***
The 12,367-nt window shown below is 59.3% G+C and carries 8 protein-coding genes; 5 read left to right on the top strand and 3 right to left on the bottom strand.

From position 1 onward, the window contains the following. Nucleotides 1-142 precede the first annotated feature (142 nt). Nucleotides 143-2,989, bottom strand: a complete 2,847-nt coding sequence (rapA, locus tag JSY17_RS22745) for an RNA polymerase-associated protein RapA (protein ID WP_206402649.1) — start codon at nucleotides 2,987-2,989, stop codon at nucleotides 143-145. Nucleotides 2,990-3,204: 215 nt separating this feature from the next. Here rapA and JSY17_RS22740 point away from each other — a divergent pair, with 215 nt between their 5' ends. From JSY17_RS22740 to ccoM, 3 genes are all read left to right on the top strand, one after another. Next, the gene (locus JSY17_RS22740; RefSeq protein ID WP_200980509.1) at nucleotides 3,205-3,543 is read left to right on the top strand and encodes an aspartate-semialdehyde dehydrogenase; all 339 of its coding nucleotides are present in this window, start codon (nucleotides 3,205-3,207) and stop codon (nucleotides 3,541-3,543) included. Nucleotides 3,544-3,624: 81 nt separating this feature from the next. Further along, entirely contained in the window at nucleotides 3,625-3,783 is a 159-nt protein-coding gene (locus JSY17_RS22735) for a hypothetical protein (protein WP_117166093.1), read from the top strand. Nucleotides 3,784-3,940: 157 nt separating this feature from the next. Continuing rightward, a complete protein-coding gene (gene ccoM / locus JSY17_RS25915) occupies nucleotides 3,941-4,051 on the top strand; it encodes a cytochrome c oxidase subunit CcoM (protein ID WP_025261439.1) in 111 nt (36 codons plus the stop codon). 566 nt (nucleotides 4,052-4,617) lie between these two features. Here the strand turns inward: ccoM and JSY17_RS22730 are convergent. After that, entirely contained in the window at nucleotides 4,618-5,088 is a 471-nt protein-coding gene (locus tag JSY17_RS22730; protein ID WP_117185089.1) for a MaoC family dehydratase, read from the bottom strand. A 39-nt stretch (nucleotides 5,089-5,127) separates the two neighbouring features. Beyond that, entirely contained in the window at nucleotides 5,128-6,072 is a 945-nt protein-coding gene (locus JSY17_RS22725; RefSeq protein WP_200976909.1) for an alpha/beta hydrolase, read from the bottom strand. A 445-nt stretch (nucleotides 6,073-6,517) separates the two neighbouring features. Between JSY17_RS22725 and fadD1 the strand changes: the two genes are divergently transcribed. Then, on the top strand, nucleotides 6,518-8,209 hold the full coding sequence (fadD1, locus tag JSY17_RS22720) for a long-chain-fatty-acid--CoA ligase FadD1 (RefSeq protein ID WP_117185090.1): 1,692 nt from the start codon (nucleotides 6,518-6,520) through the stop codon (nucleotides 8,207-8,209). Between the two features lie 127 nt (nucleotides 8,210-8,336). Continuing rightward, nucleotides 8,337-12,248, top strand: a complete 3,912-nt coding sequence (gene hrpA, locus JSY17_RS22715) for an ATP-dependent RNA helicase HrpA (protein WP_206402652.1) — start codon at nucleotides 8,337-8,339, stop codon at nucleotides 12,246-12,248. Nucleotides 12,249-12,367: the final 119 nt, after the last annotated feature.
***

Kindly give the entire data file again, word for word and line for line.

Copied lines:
The 12,367-nt window shown below is 59.3% G+C and carries 8 protein-coding genes; 5 read left to right on the top strand and 3 right to left on the bottom strand.

From position 1 onward, the window contains the following. Nucleotides 1-142 precede the first annotated feature (142 nt). Nucleotides 143-2,989, bottom strand: a complete 2,847-nt coding sequence (rapA, locus tag JSY17_RS22745) for an RNA polymerase-associated protein RapA (protein ID WP_206402649.1) — start codon at nucleotides 2,987-2,989, stop codon at nucleotides 143-145. Nucleotides 2,990-3,204: 215 nt separating this feature from the next. Here rapA and JSY17_RS22740 point away from each other — a divergent pair, with 215 nt between their 5' ends. From JSY17_RS22740 to ccoM, 3 genes are all read left to right on the top strand, one after another. Next, the gene (locus JSY17_RS22740; RefSeq protein ID WP_200980509.1) at nucleotides 3,205-3,543 is read left to right on the top strand and encodes an aspartate-semialdehyde dehydrogenase; all 339 of its coding nucleotides are present in this window, start codon (nucleotides 3,205-3,207) and stop codon (nucleotides 3,541-3,543) included. Nucleotides 3,544-3,624: 81 nt separating this feature from the next. Further along, entirely contained in the window at nucleotides 3,625-3,783 is a 159-nt protein-coding gene (locus JSY17_RS22735) for a hypothetical protein (protein WP_117166093.1), read from the top strand. Nucleotides 3,784-3,940: 157 nt separating this feature from the next. Continuing rightward, a complete protein-coding gene (gene ccoM / locus JSY17_RS25915) occupies nucleotides 3,941-4,051 on the top strand; it encodes a cytochrome c oxidase subunit CcoM (protein ID WP_025261439.1) in 111 nt (36 codons plus the stop codon). 566 nt (nucleotides 4,052-4,617) lie between these two features. Here the strand turns inward: ccoM and JSY17_RS22730 are convergent. After that, entirely contained in the window at nucleotides 4,618-5,088 is a 471-nt protein-coding gene (locus tag JSY17_RS22730; protein ID WP_117185089.1) for a MaoC family dehydratase, read from the bottom strand. A 39-nt stretch (nucleotides 5,089-5,127) separates the two neighbouring features. Beyond that, entirely contained in the window at nucleotides 5,128-6,072 is a 945-nt protein-coding gene (locus JSY17_RS22725; RefSeq protein WP_200976909.1) for an alpha/beta hydrolase, read from the bottom strand. A 445-nt stretch (nucleotides 6,073-6,517) separates the two neighbouring features. Between JSY17_RS22725 and fadD1 the strand changes: the two genes are divergently transcribed. Then, on the top strand, nucleotides 6,518-8,209 hold the full coding sequence (fadD1, locus tag JSY17_RS22720) for a long-chain-fatty-acid--CoA ligase FadD1 (RefSeq protein ID WP_117185090.1): 1,692 nt from the start codon (nucleotides 6,518-6,520) through the stop codon (nucleotides 8,207-8,209). Between the two features lie 127 nt (nucleotides 8,210-8,336). Continuing rightward, nucleotides 8,337-12,248, top strand: a complete 3,912-nt coding sequence (gene hrpA, locus JSY17_RS22715) for an ATP-dependent RNA helicase HrpA (protein WP_206402652.1) — start codon at nucleotides 8,337-8,339, stop codon at nucleotides 12,246-12,248. Nucleotides 12,249-12,367: the final 119 nt, after the last annotated feature.